Checked the linky and can't find any pics. Thought there was supposed to be an 'event photographer' which I was hoping to be mrs. clean. Never saw a photog on the big boat course and I am sad I didn't bring my camera. There was plenty of wind, close roundings, knockdowns, carnage, etc. This would have been great if someone got it, but I guess not. Also, no frontpage coverage of a grassroots effort? Bummer for BOD and SA to not work together.
The link has the pictures right there. How did you miss them? The top six galleries on the page are from the BOD. Lots of pictures from the big boat course.

 

MR.CLEAN

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Checked the linky and can't find any pics. Thought there was supposed to be an 'event photographer' which I was hoping to be mrs. clean. Never saw a photog on the big boat course and I am sad I didn't bring my camera. There was plenty of wind, close roundings, knockdowns, carnage, etc. This would have been great if someone got it, but I guess not. Also, no frontpage coverage of a grassroots effort? Bummer for BOD and SA to not work together.
Mer was racing on a Viper, the Event Photographer was a fun but wacky Pole named Martin who pretty clearly had no idea what to shoot. We watched him clicking away for a half hour while we waited for the RC to set a course. Might be the world's best photographer, but doing regattas is a whole new ball of twine.

That being said, good on BYC for at least having someone dedicated to it for this one. Next year they'll hopefully get someone with a little experience, and maybe even hire a video team.

 

MR.CLEAN

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Having gone through the pics quickly, let me take a little of that back: He is not the world's greatest photographer!

Must be 2000 pics in those galleries, most of them useless. Anyway, pics and video are just a footnote to this successful event. They proved they could pull it off a lot better than Sailing World had been doing, proved they could get the entries (big boats alone were up over 40% over the 2011 NOOD, and all the dinghies were just gravy), and next year, Bayview can get all the little details right and prove that the BOD is an event everyone in the US should have on their calendar.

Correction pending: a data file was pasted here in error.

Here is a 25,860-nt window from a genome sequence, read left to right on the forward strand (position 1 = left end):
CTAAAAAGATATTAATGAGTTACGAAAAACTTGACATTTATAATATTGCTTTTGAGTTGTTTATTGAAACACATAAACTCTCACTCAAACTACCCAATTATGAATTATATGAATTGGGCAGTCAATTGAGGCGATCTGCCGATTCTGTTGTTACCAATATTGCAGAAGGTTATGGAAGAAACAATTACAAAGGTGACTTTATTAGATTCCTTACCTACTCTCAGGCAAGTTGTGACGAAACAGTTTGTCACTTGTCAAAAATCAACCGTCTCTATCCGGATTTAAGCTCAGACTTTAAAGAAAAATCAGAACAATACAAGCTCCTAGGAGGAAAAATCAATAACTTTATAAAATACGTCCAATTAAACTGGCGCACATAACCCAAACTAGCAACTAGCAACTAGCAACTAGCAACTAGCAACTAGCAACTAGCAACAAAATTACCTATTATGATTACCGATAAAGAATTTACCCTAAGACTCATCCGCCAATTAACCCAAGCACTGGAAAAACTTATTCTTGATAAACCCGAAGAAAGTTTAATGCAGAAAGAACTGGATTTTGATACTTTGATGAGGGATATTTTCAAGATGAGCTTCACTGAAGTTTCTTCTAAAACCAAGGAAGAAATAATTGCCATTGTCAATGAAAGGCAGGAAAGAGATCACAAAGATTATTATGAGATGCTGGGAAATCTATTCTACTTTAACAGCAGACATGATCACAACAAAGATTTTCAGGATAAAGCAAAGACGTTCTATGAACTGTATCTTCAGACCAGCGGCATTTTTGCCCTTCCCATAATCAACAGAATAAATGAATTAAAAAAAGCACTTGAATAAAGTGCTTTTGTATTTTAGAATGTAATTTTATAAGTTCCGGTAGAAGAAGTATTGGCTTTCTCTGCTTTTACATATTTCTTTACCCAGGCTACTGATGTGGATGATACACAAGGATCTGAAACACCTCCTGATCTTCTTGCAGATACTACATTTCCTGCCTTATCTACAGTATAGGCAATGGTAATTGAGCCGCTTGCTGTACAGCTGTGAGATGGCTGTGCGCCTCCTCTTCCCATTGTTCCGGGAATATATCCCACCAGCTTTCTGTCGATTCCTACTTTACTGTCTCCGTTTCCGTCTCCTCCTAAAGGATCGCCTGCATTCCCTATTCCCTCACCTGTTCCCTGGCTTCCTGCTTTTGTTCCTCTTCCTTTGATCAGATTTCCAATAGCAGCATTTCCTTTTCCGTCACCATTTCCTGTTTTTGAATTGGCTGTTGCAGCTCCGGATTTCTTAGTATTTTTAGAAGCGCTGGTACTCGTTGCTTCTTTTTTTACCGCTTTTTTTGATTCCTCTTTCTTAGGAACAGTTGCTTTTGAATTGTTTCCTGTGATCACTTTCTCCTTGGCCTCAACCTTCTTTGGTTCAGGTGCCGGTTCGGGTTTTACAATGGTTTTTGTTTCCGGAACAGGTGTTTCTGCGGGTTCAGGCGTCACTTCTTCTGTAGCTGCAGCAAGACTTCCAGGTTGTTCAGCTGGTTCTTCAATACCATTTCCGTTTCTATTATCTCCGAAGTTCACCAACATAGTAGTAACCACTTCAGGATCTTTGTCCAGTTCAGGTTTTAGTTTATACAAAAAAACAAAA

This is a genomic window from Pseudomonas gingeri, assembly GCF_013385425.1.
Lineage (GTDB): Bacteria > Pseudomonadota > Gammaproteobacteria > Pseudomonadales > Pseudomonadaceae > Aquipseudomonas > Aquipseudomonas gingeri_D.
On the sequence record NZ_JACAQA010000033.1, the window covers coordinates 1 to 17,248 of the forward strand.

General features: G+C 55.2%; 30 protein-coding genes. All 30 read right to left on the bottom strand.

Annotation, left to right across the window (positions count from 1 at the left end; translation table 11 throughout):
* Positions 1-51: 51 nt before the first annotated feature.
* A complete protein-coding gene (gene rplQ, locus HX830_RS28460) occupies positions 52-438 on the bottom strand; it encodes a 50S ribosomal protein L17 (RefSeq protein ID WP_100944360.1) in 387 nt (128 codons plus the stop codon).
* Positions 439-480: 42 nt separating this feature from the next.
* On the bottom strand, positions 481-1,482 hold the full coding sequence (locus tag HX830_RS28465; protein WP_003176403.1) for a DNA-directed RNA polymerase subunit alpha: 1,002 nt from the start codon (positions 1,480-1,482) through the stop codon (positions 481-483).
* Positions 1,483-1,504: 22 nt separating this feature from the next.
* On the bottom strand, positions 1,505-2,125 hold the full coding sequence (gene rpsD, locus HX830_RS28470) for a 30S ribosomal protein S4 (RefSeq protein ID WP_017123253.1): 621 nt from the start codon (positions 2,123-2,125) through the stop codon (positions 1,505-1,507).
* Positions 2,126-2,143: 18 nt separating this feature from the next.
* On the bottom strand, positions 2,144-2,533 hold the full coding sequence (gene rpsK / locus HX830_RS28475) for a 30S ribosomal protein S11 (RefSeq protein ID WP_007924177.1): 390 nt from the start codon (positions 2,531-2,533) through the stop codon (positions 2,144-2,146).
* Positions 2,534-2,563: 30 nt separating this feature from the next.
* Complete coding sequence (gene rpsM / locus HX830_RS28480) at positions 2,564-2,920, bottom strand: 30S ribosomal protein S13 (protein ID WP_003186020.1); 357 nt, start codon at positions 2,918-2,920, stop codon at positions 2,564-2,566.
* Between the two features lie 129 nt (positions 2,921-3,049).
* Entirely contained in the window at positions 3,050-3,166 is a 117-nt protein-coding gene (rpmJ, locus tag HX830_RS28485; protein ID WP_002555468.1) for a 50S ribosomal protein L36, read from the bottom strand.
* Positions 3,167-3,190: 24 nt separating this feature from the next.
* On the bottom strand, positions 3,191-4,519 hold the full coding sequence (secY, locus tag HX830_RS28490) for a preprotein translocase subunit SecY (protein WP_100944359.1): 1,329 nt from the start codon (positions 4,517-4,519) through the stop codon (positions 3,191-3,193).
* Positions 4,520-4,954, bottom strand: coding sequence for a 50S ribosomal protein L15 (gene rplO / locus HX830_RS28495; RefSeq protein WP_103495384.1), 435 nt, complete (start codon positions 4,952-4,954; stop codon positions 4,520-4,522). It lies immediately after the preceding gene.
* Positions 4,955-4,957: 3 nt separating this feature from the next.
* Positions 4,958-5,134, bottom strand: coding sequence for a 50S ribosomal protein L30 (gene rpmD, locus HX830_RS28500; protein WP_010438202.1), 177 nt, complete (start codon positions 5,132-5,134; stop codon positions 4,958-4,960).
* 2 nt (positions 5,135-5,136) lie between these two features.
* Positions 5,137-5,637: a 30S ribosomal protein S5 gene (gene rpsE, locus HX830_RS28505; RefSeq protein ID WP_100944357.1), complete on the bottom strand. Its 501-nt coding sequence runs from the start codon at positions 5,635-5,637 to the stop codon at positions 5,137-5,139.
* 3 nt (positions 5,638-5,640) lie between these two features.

I'll give you one example of a really, really cool thing that I've never seen happen in the SW days: Only five Vipers made it town, yet on Friday the motorless sporties still had to sail upwind about 5 miles (against the current) to the C Course. The wind of course shifted during the day, and after 3 races, they had to sail that same distance, upwind, back to BYC. Saturday, they had a fast ride out with 15+ up the ass, but that had increased to 25-30 for a bone-jarring ride upwind ride back at the end of the day. Meanwhile, the Ultimate 20s, Rebels, and Wayfarers raced in the river all weekend, mere meters from the dock, on fun, short courses that every Detroiter who's done Thursday night beer cans is familiar with. Since there was obviously plenty of room in the river for a fistful of Vipers, a few racers polled their fleet, and asked Karl "sailski" Kuspa if it was possible to race in the river. Less than two hours later, the RC and organizers had sorted it out. With breeze in the 20s again on Sunday morning, I can tell you there were an awful lot of happy Viperers headed out to the course at 9:45 instead of 7:30. When chatting about the situation to a few Melges 24 and Viper friends, one of them made an interesting suggestion: "It would be great if the Melges 24s and Vipers could both have a day or two in the river to mix things up," though both Viperers and 24 sailors agreed that they wanted to race on the lake as well. It's the kind of unusual request that would never fly in the homogenized world of the NOOD, and just the kind of outside-the-box decision that helped the BOD attract nearly 200 boats to its inaugural event.